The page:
The rest of the drive was, thankfully, uneventful and, as we skirted our way around Hvar Town, and up the steep hill up to the fortress, then back down what seemed to be an even steeper downhill towards Camping Vira, we realised that our “big hill” from Ciovo to Trogir paled into insignificance compared to what lay ahead for us walking to Hvar Town! Or maybe we were just tired and it just appeared that way. We’ll worry about that later and, anyhow, the campsite runs a shuttle service to town – or so they say!
We chose our pitch at Camp Vira – we had plenty to choose from since the place is pretty much empty – fab view over the bay and so peaceful, the only sounds audible being the gentle lapping of the waves and birdsong. Not a cheap site though – at €30/night it’s the most expensive we’ve ever stayed at but, since it’s the only one here, we have no choice, Have to admit, I was a bit miffed when the pleasant young man on Reception, when asked about the shuttle service, confessed, albeit very apologetically, that it only runs in high season due to lack of demand. Heyho, looks like we’ll be walking so!
The weather has become much more stable over the last week or so – with temperatures rising markedly. Downside of this? Both Roy and I are now walking buffets for any mosquito within a 50km radius and we have the huge, itchy, red spots to prove it! As Monday morning dawned, we had breakfast whilst counting how many bites we’d managed to “collect” through the night. I managed to wreak revenge on two of the blighters which I found indulging in a post-prandial nap above our bed! Time to break out the insect repellent, antihistamines and steroid cream, preferably before we both need blood transfusions! Unlike the infamous Finnish mozzies which, being the size of a B52 bomber with a comparable “engine” sound, give you at least a tiny chance of getting them before they get you, their Croatian counterparts employ stealth mode – much smaller and quieter and, seemingly, with the ability to deploy some kind of Harry Potteresque Invisibility Cloak, they’ve been and gone before you know it, just leaving a calling card requiring antihistamine/steroid cream treatment! There’s one in here now, as I’m writing this – I can hear the beggar but damned if I can see him (or her, let’s not be sexist!)
After breakfast, we ventured down to the campsite beach – not a sinner around, other than a couple of guys painting a kayak or two and one fella painting the camp bar (no, that’s not open either!) so we blatantly ignored the “no dogs” sign and threw Harley’s ball in the water. He had a great time – so inviting did the cooling water appear that we threw caution to the wind and joined him! I have to admit, for me, it was more a case of cooling my throbbing mozzie bites and it worked a treat! Unfortunately, we only had one pair of neoprene beach shoes between us (Roy’s!) and, with the abundance of sea urchins lurking beneath the surface, it’s really not wise to venture in barefooted – as Roy discovered when, like the gent that he is, he kindly gave me his shoes to wear, resulting in him requiring tweezers to remove the urchin’s spikes out of the soles of his feet later! Mental note to make the purchase of my beach shoes a priority!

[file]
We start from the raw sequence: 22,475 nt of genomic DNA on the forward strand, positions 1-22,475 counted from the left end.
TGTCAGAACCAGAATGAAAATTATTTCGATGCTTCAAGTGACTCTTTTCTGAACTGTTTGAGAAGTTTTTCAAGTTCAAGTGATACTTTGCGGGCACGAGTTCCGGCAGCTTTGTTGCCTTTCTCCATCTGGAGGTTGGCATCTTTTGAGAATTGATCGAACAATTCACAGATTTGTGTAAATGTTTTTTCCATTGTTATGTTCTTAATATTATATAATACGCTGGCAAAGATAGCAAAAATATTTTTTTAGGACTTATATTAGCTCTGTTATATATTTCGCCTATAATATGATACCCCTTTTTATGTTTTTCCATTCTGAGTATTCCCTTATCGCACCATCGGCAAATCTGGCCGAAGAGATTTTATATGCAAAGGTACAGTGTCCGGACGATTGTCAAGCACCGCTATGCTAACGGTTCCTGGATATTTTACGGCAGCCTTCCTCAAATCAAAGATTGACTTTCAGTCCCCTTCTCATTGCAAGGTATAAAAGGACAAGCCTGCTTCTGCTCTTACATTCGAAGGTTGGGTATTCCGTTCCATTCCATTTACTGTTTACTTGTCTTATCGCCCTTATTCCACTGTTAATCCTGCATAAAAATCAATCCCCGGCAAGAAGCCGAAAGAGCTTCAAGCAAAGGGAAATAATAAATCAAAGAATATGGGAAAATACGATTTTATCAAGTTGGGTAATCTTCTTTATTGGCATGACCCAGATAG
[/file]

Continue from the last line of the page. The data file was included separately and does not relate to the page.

We were discussing a walk into Hvar Town later in the afternoon – and pondering the schlepp up the “even bigger hill than Trogir”- when Jukka phoned from their Lagoon 450, aka “Smile” (what a fab name for a boat?) to say they were heading into a marina just around the corner from Hvar Town then getting a water taxi (how exotic!) into town later and would we care to join them for dinner at a very nice local restaurant of his acquaintance, renowned for it’s Dalmatian specialities. Is The Pope Argentinian??? Hell, yeah! Needless to say, showers were taken, glad rags donned (this IS The Party Town, after all!), Harley was emptied, fed and watered and only too happy to be allowed to get into bed inside a cool, shady Sebo.
Attempting the “bigger hill than Trogir” was one thing – attempting it when wearing long trousers (in Roy’s case – I was lucky enough to be wearing a dress!) in searing heat without a breath of wind, was another! I’m sure if we were to do it again, in cooler weather, it wouldn’t have been a problem but, by the time we managed to reach the top of the hill, we were both saturated with perspiration and gagging for rehydration! Having said that, the view over the town, it’s harbour and The Pakleni Islands, from the fortress was breathtaking and made the schlepp worthwhile.
We had a meander around the town, marvelling at it’s stunning architecture, location etc. We even found a shop selling my-size beach shoes at an affordable price! Result!